The weather became another obstacle to the 53-week turnaround on the simulator portion of the LEAD Center.
“We had planned to work six days a week and long days from the start, but we anticipated that we’d have maybe 15 days of impact from weather,” Cummings says. “We eventually had 36 days [of weather] during the LEAD Center building structure and enclosure activities. So that was an additional 21 days that we had to overcome. You add up 21 Sundays and it really just doesn’t get you there because we were completing the structural portion of the project in 26 weeks.”
Rather than pushing the entire team to work 24-7, McCarthy and its subcontractors decided to use a “skeleton crew” of sorts—a smaller crew that came in after hours to rearrange materials and clean up after the day’s work. That crew also put everything in place for the following day’s tasks.
“We were just amazed at how much that actually worked. It not only helped our crews be more productive, it saved the owner costs and the weather-impact cost that would have been associated with working a bunch of crews for a lot more hours,” Cummings says.
Site logistics added another twist. A railroad track curves around the north and east perimeter of the site, while the existing SWA facility sits to the south. An operating medical facility is located to the west.
“There’s one roadway next to that medical facility that comes into the site, and it’s on Research Road. And that was the only way to get into the site without crossing the railroad tracks, which on the east side included the DART rail tracks,” Cummings says.
To avoid having to coordinate rail crossings for material deliveries, the project team had no choice but to work with one entrance and “just be extremely diligent to keep it open,” he says.
“Our superintendents did an excellent job of knowing the project well, having daily meetings with the subcontractors. They started every day with a 6 a.m. meeting to coordinate that day and to look ahead at the coming days. That was also the time to make any adjustments to the plan that were necessary due to unforeseen conditions like weather or material that didn’t show up or who knows what. Things happen,” Cummings says. “When you’ve got 800 to 900 people on site in a day and the materials are coming in at a rapid pace, there’s all kinds of opportunities for problems to arise.”
The volume of concrete needed for concurrent construction of the four project components was a concern from the start.
“Just the volume of concrete to feed all of those different entities at one time, we were looking at almost 1,000 cubic yards per day at times, and we couldn’t get one concrete supplier that could accommodate that kind of volume,” Cummings says. “So we ended up signing up three different concrete suppliers to get the volume there we needed to complete the project.”
Additionally, concrete materials from the demolition portion were taken to the same facility that road materials were purchased from, he adds. “In effect, the demolished materials came back to the project and were used for road base, both temporary and permanent.”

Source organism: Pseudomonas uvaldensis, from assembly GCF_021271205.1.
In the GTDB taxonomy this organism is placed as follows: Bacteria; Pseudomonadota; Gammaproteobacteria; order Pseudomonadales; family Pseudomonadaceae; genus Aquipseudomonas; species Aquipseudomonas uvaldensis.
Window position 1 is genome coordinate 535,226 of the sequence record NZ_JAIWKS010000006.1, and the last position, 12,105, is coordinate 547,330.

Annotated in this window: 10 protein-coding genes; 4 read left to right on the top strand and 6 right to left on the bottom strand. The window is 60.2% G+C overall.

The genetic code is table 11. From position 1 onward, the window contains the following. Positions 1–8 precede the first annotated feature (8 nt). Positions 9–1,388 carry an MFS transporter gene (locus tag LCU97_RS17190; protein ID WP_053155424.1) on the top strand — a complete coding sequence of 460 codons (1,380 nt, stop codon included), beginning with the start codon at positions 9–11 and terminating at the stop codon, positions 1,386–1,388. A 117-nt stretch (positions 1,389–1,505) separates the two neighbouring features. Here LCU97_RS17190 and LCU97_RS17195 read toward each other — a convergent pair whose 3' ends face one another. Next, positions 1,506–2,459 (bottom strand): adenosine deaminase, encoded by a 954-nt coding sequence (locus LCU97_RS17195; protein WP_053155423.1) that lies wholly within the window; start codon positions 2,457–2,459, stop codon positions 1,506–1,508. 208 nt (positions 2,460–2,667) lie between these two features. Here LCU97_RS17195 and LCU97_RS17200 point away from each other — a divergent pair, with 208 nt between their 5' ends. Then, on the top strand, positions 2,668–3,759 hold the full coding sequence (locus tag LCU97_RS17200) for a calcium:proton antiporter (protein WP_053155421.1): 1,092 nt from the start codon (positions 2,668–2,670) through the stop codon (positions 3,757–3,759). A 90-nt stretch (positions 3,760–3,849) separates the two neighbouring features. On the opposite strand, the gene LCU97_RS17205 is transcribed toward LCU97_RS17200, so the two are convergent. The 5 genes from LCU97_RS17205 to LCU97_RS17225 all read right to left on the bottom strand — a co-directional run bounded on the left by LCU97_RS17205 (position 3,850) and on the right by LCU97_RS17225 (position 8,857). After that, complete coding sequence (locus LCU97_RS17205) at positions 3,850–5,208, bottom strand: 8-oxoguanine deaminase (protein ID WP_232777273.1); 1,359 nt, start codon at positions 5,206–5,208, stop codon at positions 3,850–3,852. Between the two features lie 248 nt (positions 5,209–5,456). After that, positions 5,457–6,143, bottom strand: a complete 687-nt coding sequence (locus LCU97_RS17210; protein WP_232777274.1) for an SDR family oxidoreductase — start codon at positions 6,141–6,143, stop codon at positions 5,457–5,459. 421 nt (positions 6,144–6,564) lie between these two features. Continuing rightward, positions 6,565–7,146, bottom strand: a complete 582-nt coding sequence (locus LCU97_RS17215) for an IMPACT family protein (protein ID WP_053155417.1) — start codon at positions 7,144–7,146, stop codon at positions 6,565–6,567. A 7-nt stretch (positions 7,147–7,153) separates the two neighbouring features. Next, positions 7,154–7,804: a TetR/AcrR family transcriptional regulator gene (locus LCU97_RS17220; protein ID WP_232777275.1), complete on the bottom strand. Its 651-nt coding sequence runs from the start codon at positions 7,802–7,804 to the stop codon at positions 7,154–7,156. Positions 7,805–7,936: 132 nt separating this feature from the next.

A high percentage of materials were purchased locally, including lumber, concrete and steel. To stay on schedule, the contractor also controlled and performed the majority of the concrete work with its own crews.
The amount of concrete used across all four components totaled nearly 125,000 cu yd. Since the project sits on a drilled-pier foundation, not a mat slab, the largest single concrete placements were on the elevated decks.
“McCarthy utilized laser scanning technologies to confirm the flatness and levelness of the concrete flight simulator pads that had very close tolerances that had to be met,” Cummings explains. “It was used in lieu of field measuring with tapes for composite metal panels and for miscellaneous steel fabrications.”
3D cameras helped confirm positioning of in-wall items before closing them up with drywall. The cameras also provided SWA with as-built information that can be used during future remodels.
“McCarthy also used GPS technology to create a record of all utilities that were installed within the site. The records include both positioning and elevations of these items and can be referenced at any time,” Cummings says.
Construction of the LEAD Center was the most complex task on the project. The level of security on the areas with access to the flight training areas was highly restricted, Diefenderfer says.
“Heavy coordination with security consultants and SWA employees as far as how people get in, how people move around and controlling where those people go [was critical]. It’s another one of those key things that is beyond a normal office building that we do,” he says.
While the simulators are located on the LEAD Center’s ground floor, a full level below that contains the function and support spaces, Cummings says. Above the simulator level are three more floors.
“One of the more unusual factors we have on this building is going down the middle of the building is a circulation spine that is for the actual delivery and removal of simulators,” Orfield says.